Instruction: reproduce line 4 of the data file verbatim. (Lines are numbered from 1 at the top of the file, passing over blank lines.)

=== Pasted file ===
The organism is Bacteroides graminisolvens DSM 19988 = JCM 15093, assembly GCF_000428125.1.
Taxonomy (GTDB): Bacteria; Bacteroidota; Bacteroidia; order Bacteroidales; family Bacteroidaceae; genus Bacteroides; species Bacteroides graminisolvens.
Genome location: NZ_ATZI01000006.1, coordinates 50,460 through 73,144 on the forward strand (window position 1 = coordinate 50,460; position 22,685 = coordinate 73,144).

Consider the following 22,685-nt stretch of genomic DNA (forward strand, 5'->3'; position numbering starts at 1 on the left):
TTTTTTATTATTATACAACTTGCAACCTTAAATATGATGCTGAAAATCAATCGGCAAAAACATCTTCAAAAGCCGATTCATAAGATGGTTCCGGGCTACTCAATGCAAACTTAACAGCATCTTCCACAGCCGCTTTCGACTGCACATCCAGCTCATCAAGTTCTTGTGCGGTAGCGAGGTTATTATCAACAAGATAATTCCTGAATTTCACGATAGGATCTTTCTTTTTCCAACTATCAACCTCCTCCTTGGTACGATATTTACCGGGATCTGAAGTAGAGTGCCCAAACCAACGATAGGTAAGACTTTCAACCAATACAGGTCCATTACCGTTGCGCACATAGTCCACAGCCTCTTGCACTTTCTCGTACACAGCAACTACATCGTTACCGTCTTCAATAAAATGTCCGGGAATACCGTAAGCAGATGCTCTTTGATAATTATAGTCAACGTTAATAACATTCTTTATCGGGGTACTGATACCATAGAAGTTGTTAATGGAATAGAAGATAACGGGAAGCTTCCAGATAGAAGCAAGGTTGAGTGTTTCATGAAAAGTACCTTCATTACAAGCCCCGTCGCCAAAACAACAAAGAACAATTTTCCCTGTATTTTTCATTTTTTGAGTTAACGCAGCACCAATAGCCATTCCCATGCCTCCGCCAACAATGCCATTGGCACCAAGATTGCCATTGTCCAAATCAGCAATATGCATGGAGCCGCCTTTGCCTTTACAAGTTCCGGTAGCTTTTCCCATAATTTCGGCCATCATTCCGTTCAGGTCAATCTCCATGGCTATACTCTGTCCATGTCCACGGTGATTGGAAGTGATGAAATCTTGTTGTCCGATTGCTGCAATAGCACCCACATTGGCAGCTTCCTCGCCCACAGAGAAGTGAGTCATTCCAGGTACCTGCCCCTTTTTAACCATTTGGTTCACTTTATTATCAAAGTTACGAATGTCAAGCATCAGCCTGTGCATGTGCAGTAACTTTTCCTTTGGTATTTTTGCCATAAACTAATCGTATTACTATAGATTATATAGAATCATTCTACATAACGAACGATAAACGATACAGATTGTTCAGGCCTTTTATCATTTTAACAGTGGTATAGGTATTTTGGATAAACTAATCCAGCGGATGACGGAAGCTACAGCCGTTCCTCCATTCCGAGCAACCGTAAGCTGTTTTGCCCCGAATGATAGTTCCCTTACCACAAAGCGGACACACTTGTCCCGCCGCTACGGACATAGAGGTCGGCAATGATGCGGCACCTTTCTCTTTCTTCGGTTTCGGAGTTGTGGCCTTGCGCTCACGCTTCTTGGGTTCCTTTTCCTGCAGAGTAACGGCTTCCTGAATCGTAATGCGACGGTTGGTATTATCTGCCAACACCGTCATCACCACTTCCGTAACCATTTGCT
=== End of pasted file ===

Consider the following 22,685-nt stretch of genomic DNA (forward strand, 5'->3'; position numbering starts at 1 on the left):